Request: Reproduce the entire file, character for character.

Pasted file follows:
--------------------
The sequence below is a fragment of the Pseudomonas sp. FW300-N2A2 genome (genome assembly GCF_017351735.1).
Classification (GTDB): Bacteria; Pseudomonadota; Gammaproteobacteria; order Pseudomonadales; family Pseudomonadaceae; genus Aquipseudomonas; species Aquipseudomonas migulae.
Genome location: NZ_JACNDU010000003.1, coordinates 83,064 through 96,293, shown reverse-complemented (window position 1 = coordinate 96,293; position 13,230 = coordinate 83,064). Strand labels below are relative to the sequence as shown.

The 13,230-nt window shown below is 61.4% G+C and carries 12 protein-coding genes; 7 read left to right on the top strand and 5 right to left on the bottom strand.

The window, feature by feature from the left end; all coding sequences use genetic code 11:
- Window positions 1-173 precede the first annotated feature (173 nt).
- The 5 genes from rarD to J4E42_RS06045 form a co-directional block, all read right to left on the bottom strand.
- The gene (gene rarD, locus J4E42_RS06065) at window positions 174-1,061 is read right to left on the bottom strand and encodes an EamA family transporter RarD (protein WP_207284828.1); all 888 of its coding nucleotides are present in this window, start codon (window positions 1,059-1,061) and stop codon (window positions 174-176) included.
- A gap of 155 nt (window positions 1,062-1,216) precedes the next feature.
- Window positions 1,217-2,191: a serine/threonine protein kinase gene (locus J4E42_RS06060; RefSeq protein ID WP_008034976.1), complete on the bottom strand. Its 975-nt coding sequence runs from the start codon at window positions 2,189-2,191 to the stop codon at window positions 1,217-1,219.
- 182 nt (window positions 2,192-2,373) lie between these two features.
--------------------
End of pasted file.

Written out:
The sequence below is a fragment of the Pseudomonas sp. FW300-N2A2 genome (genome assembly GCF_017351735.1).
Classification (GTDB): Bacteria; Pseudomonadota; Gammaproteobacteria; order Pseudomonadales; family Pseudomonadaceae; genus Aquipseudomonas; species Aquipseudomonas migulae.
Genome location: NZ_JACNDU010000003.1, coordinates 83,064 through 96,293, shown reverse-complemented (window position 1 = coordinate 96,293; position 13,230 = coordinate 83,064). Strand labels below are relative to the sequence as shown.

The 13,230-nt window shown below is 61.4% G+C and carries 12 protein-coding genes; 7 read left to right on the top strand and 5 right to left on the bottom strand.

The window, feature by feature from the left end; all coding sequences use genetic code 11:
- Window positions 1-173 precede the first annotated feature (173 nt).
- The 5 genes from rarD to J4E42_RS06045 form a co-directional block, all read right to left on the bottom strand.
- The gene (gene rarD, locus J4E42_RS06065) at window positions 174-1,061 is read right to left on the bottom strand and encodes an EamA family transporter RarD (protein WP_207284828.1); all 888 of its coding nucleotides are present in this window, start codon (window positions 1,059-1,061) and stop codon (window positions 174-176) included.
- A gap of 155 nt (window positions 1,062-1,216) precedes the next feature.
- Window positions 1,217-2,191: a serine/threonine protein kinase gene (locus J4E42_RS06060; RefSeq protein ID WP_008034976.1), complete on the bottom strand. Its 975-nt coding sequence runs from the start codon at window positions 2,189-2,191 to the stop codon at window positions 1,217-1,219.
- 182 nt (window positions 2,192-2,373) lie between these two features.